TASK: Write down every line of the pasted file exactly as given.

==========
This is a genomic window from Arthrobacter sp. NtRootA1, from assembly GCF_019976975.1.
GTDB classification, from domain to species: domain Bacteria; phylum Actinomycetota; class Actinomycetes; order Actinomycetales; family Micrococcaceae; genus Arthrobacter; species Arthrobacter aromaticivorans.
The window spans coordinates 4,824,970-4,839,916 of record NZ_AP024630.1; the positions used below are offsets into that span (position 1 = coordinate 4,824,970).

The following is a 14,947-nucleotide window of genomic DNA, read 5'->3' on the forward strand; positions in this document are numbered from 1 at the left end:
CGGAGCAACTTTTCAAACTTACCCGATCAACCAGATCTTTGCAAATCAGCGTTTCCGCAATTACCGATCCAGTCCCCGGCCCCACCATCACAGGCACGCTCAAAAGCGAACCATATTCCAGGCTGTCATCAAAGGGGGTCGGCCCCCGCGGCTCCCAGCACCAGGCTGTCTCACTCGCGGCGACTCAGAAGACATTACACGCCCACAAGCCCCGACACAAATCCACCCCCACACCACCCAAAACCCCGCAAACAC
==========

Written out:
This is a genomic window from Arthrobacter sp. NtRootA1, from assembly GCF_019976975.1.
GTDB classification, from domain to species: domain Bacteria; phylum Actinomycetota; class Actinomycetes; order Actinomycetales; family Micrococcaceae; genus Arthrobacter; species Arthrobacter aromaticivorans.
The window spans coordinates 4,824,970-4,839,916 of record NZ_AP024630.1; the positions used below are offsets into that span (position 1 = coordinate 4,824,970).

The following is a 14,947-nucleotide window of genomic DNA, read 5'->3' on the forward strand; positions in this document are numbered from 1 at the left end:
CGGAGCAACTTTTCAAACTTACCCGATCAACCAGATCTTTGCAAATCAGCGTTTCCGCAATTACCGATCCAGTCCCCGGCCCCACCATCACAGGCACGCTCAAAAGCGAACCATATTCCAGGCTGTCATCAAAGGGGGTCGGCCCCCGCGGCTCCCAGCACCAGGCTGTCTCACTCGCGGCGACTCAGAAGACATTACACGCCCACAAGCCCCGACACAAATCCACCCCCACACCACCCAAAACCCCGCAAACAC